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Vector calculus on HP
10262017 04:20 PM
Hi All,
Can someone please show me how to solve these questions using the HP Prime?
I am able to complete the calculations by hand however given that these questions are worth so few marks and that this is a calclator I would like to know how to use the HP Prime to solve these questions.
Thanks,
Athanasios
10272017 03:57 AM  edited 10272017 03:59 AM
a. A unit vector can be found by dividing any vector by its own absolute value (Frobenius norm, AKA Euclidean norm):
Important: Exact results are only obtained in CAS (not Home), and ABS must be spelled using uppercase letters (or the x symbol may be used instead), and the CAS Setting for Simplify must be set to Maximum, to achieve the above results. If Textbook Display mode is turned on (Home Settings, page 2), the above will look like this:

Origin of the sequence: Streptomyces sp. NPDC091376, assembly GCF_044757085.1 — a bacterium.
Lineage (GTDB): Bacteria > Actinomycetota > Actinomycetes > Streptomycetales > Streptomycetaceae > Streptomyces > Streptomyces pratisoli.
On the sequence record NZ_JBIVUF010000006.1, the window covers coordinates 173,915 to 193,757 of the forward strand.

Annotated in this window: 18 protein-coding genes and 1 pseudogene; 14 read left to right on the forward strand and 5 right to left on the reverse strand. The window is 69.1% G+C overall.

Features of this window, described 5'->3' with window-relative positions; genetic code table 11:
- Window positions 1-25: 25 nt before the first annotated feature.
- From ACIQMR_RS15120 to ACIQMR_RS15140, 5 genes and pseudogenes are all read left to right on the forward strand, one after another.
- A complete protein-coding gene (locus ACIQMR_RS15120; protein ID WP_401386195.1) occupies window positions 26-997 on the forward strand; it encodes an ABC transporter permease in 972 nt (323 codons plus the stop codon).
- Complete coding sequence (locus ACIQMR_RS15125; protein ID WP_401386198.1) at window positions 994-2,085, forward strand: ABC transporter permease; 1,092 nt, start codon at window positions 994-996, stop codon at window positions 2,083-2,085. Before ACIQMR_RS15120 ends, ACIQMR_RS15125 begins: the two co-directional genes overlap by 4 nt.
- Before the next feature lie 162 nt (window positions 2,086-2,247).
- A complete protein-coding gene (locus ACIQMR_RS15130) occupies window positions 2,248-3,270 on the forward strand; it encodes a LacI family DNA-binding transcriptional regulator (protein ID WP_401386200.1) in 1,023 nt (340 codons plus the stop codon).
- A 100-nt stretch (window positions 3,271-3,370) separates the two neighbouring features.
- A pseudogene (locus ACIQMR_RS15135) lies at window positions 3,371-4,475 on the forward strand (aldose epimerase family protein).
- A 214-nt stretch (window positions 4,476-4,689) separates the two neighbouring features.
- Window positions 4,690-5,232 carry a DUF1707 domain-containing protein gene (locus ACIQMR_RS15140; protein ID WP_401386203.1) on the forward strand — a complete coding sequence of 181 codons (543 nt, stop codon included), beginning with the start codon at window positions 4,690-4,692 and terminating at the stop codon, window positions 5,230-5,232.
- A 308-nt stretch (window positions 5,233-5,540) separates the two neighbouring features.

I'll leave the other problems for others to work on.
Disclaimer: I don't work for HP. I'm just another happy HP calculator user.
10272017 03:07 PM
I will try to solve question c.
When you know the formula which describes the relation between the dot product and cos(phi) it is not so difficult.
In fact, we only need the dot product and the length of a vector.
The dot product can be found by Toolbox  Math  Matrix  Vector  Dot Product.
The length of a vector is on Key M.
This is my solution:
Of course, I did not type the argument of solve manually, I just tapped twice the previous result.
So it is clear that the solution is the second element of the list.
When you still have questions feel free to ask them.
10282017 10:04 AM
Question b I would solve this way:
a=k*b+x, where k is real and x is a vector. I want to solve for k and x, and I know that DOT(x,b)=0.
So x=ak*b
With CAS settings set to: Simplify=Maximum, I get:
10282017 03:16 PM
I just found out that it is also possible to solve for a vector.
For this purpose we first need to define the vector variable explicitly as such a variable by assigning eg:
x:=[x1,x2,x3].
For this reason in this particular case this is more of theoretical interest, because it asks more effort.
Good to know nevertheless that this is possible.
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